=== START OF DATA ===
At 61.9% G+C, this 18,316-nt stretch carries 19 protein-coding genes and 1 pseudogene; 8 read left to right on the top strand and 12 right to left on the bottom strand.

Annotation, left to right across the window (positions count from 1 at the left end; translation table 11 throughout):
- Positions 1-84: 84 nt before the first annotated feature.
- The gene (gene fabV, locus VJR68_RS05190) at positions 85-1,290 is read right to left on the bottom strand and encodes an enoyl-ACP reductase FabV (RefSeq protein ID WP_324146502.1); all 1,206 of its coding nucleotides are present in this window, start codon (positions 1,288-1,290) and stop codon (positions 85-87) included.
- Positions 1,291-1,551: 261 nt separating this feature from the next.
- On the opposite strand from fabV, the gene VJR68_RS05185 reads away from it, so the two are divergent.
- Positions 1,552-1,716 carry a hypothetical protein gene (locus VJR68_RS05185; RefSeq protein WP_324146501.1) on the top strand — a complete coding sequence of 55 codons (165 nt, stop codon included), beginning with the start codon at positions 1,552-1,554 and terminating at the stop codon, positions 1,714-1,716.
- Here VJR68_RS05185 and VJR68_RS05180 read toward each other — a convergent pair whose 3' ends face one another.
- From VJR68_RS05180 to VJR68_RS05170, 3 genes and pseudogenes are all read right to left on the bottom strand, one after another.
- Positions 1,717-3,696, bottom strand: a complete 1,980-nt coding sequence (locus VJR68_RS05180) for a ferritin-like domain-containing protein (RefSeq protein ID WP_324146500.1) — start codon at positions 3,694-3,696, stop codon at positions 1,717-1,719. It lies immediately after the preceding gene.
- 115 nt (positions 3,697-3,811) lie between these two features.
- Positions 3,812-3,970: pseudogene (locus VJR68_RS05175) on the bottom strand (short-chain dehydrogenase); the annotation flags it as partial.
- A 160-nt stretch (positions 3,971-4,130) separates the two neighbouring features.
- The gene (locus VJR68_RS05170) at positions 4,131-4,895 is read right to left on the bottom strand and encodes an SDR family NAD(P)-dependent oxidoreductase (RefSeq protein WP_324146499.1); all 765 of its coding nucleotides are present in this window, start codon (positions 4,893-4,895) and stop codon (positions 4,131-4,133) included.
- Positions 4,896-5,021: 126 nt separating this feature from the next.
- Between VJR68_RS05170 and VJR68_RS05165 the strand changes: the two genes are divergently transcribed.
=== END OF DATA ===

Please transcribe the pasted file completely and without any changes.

At 61.9% G+C, this 18,316-nt stretch carries 19 protein-coding genes and 1 pseudogene; 8 read left to right on the top strand and 12 right to left on the bottom strand.

Annotation, left to right across the window (positions count from 1 at the left end; translation table 11 throughout):
- Positions 1-84: 84 nt before the first annotated feature.
- The gene (gene fabV, locus VJR68_RS05190) at positions 85-1,290 is read right to left on the bottom strand and encodes an enoyl-ACP reductase FabV (RefSeq protein ID WP_324146502.1); all 1,206 of its coding nucleotides are present in this window, start codon (positions 1,288-1,290) and stop codon (positions 85-87) included.
- Positions 1,291-1,551: 261 nt separating this feature from the next.
- On the opposite strand from fabV, the gene VJR68_RS05185 reads away from it, so the two are divergent.
- Positions 1,552-1,716 carry a hypothetical protein gene (locus VJR68_RS05185; RefSeq protein WP_324146501.1) on the top strand — a complete coding sequence of 55 codons (165 nt, stop codon included), beginning with the start codon at positions 1,552-1,554 and terminating at the stop codon, positions 1,714-1,716.
- Here VJR68_RS05185 and VJR68_RS05180 read toward each other — a convergent pair whose 3' ends face one another.
- From VJR68_RS05180 to VJR68_RS05170, 3 genes and pseudogenes are all read right to left on the bottom strand, one after another.
- Positions 1,717-3,696, bottom strand: a complete 1,980-nt coding sequence (locus VJR68_RS05180) for a ferritin-like domain-containing protein (RefSeq protein ID WP_324146500.1) — start codon at positions 3,694-3,696, stop codon at positions 1,717-1,719. It lies immediately after the preceding gene.
- 115 nt (positions 3,697-3,811) lie between these two features.
- Positions 3,812-3,970: pseudogene (locus VJR68_RS05175) on the bottom strand (short-chain dehydrogenase); the annotation flags it as partial.
- A 160-nt stretch (positions 3,971-4,130) separates the two neighbouring features.
- The gene (locus VJR68_RS05170) at positions 4,131-4,895 is read right to left on the bottom strand and encodes an SDR family NAD(P)-dependent oxidoreductase (RefSeq protein WP_324146499.1); all 765 of its coding nucleotides are present in this window, start codon (positions 4,893-4,895) and stop codon (positions 4,131-4,133) included.
- Positions 4,896-5,021: 126 nt separating this feature from the next.
- Between VJR68_RS05170 and VJR68_RS05165 the strand changes: the two genes are divergently transcribed.